On occasion, an artist can find meat and meaning in a previously wan and empty offering. But more often than not, the mediocre just stays that way, no matter how much money and hope you toss at it -- the homage that evolves into unintended insult. This is one of those times.
But that assumes that there was something golden there to tarnish, for starters. For some reason, 1979's The In-Laws -- in which conniving, fast-talking Peter Falk and nebbishy, ill-tempered Alan Arkin play mismatched fathers of soon-to-be-married children -- survives as a beloved comedy; most likely, because those who adore it haven't seen it in two decades. When viewed today, the Arthur Hiller-directed film plays like most action comedies made in that decade -- sluggish and crude, like a drunk trying too hard to entertain. A few moments endure, chief among them a scene in which CIA operative Falk orders dentist Arkin to "serpentine" his way through a hail of bullets, but its grins rarely burgeon into bigger giggles. The In-Laws begs for a laugh track; its update, chromed and polished for a new millennium, goes one worse: It merely begs for a laugh.
Apologists for the first model will undoubtedly insist that the 2003 version gets it all wrong; they would be right, but for all the wrong reasons. There will be some who like this cover version better, because it's bigger, louder, faster, more expensive-looking -- hey, at least it looks like a Hollywood movie. Yet The In-Laws doesn't work on so many levels that to explain why would take more effort than the filmmakers put into their movie. It's something Jerry Bruckheimer might have made, had he not beaten himself to the sucker-punch with Bad Company, itself a self-parody; The In-Laws even opens with a bloody assassination and a Bruckheimer-like car chase, lazily scored to Wings' "Live and Let Die." (The filmmakers can't ever decide from whom they're stealing, so they pick everyone's pockets.) Fleshed out by abundant gay jokes and Candice Bergen once more reduced to the sound of fingernails scraping a chalkboard, The In-Laws plays like a midseason replacement series; it even has the built-in perennial cliffhanger of a wedding in peril.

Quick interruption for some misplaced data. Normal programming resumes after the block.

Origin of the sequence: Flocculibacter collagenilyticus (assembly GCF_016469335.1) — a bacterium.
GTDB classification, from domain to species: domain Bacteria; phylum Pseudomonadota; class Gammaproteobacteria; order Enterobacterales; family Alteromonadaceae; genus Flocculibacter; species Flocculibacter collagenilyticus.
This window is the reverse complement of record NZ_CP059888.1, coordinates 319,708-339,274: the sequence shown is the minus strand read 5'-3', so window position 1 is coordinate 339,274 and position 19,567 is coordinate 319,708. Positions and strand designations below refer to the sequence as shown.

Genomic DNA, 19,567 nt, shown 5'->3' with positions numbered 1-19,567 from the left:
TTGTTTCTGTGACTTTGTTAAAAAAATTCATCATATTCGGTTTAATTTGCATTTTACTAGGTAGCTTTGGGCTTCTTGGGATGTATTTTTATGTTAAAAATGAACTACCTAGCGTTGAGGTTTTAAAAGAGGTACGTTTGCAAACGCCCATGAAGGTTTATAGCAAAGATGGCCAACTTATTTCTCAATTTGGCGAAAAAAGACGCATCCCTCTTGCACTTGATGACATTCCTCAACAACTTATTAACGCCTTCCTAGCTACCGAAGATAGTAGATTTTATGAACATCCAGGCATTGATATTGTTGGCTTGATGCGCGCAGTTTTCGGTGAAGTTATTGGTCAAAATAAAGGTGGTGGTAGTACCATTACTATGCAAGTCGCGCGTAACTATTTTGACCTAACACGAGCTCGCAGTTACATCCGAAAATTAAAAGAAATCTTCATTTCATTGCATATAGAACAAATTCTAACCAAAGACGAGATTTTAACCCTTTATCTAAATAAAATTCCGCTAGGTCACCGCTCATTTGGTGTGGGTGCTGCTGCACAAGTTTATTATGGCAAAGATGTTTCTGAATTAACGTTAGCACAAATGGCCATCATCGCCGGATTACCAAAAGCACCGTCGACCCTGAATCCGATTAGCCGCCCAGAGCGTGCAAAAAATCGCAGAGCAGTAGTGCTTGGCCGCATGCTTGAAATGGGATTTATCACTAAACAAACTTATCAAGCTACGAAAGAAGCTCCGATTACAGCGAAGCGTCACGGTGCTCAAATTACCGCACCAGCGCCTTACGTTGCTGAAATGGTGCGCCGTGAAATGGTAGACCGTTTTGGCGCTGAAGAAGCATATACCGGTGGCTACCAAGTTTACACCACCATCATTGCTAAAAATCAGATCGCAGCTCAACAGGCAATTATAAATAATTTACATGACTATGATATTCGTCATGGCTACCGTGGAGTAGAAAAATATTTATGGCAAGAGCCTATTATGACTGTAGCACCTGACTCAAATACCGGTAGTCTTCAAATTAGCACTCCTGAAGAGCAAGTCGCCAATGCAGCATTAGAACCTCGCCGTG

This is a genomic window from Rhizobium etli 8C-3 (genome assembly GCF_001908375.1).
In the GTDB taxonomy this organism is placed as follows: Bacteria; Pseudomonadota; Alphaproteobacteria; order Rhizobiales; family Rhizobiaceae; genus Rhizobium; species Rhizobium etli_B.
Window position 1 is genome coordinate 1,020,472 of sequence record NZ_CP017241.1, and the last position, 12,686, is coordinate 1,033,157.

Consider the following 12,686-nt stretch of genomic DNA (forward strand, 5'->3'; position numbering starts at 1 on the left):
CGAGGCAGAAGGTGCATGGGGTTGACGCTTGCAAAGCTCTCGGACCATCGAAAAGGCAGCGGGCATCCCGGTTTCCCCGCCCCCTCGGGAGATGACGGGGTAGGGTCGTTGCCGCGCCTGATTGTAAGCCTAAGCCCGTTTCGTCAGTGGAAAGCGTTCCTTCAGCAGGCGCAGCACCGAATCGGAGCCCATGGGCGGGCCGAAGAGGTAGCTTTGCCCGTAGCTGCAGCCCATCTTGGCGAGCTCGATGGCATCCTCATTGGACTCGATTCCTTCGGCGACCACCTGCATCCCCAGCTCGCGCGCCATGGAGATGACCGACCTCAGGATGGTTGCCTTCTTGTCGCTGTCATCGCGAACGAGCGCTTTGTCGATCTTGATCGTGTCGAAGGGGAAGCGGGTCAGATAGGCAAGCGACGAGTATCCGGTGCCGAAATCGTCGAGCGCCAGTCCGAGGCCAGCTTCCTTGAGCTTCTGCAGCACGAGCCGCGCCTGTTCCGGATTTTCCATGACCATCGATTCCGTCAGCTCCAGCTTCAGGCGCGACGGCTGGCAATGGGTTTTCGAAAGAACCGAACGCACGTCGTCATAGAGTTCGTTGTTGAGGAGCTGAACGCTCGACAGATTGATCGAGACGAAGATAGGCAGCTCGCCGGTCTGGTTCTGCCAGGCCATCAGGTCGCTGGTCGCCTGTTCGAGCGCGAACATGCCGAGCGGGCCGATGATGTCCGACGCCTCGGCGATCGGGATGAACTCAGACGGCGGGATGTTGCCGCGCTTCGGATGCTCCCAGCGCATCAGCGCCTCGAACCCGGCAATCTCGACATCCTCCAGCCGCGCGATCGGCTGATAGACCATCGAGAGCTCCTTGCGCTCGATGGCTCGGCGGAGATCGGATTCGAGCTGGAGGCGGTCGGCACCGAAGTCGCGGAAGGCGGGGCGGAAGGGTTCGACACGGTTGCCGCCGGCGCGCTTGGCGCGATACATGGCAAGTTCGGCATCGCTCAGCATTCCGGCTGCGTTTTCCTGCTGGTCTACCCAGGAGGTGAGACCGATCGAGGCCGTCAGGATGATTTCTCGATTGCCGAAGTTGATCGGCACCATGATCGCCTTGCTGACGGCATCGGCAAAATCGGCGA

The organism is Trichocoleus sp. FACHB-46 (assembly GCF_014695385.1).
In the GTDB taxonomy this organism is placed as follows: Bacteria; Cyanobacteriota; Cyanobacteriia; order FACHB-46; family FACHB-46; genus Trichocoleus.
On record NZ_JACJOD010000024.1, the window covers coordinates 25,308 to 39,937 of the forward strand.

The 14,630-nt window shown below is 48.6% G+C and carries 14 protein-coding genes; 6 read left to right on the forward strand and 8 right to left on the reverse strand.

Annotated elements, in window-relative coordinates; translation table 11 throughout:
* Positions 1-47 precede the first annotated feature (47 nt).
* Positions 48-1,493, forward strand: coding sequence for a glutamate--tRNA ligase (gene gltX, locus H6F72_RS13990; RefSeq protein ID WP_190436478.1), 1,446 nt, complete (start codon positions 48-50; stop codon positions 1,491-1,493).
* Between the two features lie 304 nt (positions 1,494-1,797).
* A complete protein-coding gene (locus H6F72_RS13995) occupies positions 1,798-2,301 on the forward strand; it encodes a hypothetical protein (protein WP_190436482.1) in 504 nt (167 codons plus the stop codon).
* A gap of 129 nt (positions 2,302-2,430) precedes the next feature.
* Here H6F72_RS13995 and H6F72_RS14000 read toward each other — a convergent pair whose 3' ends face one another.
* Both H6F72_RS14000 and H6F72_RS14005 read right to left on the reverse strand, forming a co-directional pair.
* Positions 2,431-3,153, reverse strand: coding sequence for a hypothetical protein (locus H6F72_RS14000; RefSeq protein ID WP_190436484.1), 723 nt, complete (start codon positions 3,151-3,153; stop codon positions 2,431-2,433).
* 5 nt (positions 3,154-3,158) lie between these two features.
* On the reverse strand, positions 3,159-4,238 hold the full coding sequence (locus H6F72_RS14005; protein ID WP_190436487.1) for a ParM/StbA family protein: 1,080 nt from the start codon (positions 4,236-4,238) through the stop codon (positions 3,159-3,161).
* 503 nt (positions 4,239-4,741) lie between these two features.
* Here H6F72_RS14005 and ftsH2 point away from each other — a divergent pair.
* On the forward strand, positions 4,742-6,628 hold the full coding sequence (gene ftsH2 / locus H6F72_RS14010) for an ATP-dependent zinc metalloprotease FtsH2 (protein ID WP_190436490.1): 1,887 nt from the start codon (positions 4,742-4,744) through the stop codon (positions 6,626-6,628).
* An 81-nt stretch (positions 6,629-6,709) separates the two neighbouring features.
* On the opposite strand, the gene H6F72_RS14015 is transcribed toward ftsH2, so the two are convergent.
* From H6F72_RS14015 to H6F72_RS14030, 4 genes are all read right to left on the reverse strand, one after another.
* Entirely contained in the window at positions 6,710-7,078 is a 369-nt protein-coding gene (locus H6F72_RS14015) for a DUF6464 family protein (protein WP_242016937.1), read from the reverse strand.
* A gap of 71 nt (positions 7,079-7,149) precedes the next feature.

With Michael Douglas in the Falk role and Albert Brooks in the Arkin part, this contemporary In-Laws takes from Andrew Bergman's original screenplay enough for it to merit being labeled a remake, despite what producers have insisted. Writer Nat Mauldin and director Andrew Fleming (Dick) have gone bigger (currency-manufacturing plates stolen from the Federal Reserve have morphed into a killer submarine . . . in the Great Lakes) and broader (Brooks, as foot doctor Jerry Peyser, dons a thong, hops in a hot tub, and shares a man-on-man kiss, all in the span of a few seconds). They drench their version in so much slapstick, hoping to disguise the paucity of wit. Still, it winds up like all Hollywood comedies these days -- merely resembling something funny.